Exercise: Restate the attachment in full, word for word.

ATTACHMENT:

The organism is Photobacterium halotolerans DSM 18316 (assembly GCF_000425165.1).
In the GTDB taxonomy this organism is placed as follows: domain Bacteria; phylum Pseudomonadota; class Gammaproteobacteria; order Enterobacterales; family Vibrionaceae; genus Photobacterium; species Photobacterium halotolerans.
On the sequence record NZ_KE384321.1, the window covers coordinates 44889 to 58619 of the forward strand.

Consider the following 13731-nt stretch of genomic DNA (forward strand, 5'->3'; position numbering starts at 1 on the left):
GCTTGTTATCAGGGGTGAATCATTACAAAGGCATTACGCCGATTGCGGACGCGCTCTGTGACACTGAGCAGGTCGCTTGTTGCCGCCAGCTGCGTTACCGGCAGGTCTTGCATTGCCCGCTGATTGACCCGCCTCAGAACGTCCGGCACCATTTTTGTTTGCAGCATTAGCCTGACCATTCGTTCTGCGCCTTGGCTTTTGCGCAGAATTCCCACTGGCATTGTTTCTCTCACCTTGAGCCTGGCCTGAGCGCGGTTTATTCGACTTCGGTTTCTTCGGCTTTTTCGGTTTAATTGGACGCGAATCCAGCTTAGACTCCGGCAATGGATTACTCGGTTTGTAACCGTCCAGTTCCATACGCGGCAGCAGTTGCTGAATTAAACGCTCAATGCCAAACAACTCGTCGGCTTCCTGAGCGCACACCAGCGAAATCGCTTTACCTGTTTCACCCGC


The organism is Photobacterium halotolerans DSM 18316 (assembly GCF_000425165.1).
In the GTDB taxonomy this organism is placed as follows: domain Bacteria; phylum Pseudomonadota; class Gammaproteobacteria; order Enterobacterales; family Vibrionaceae; genus Photobacterium; species Photobacterium halotolerans.
On the sequence record NZ_KE384321.1, the window covers coordinates 44889 to 58619 of the forward strand.

Consider the following 13731-nt stretch of genomic DNA (forward strand, 5'->3'; position numbering starts at 1 on the left):
GCTTGTTATCAGGGGTGAATCATTACAAAGGCATTACGCCGATTGCGGACGCGCTCTGTGACACTGAGCAGGTCGCTTGTTGCCGCCAGCTGCGTTACCGGCAGGTCTTGCATTGCCCGCTGATTGACCCGCCTCAGAACGTCCGGCACCATTTTTGTTTGCAGCATTAGCCTGACCATTCGTTCTGCGCCTTGGCTTTTGCGCAGAATTCCCACTGGCATTGTTTCTCTCACCTTGAGCCTGGCCTGAGCGCGGTTTATTCGACTTCGGTTTCTTCGGCTTTTTCGGTTTAATTGGACGCGAATCCAGCTTAGACTCCGGCAATGGATTACTCGGTTTGTAACCGTCCAGTTCCATACGCGGCAGCAGTTGCTGAATTAAACGCTCAATGCCAAACAACTCGTCGGCTTCCTGAGCGCACACCAGCGAAATCGCTTTACCTGTTTCACCCGC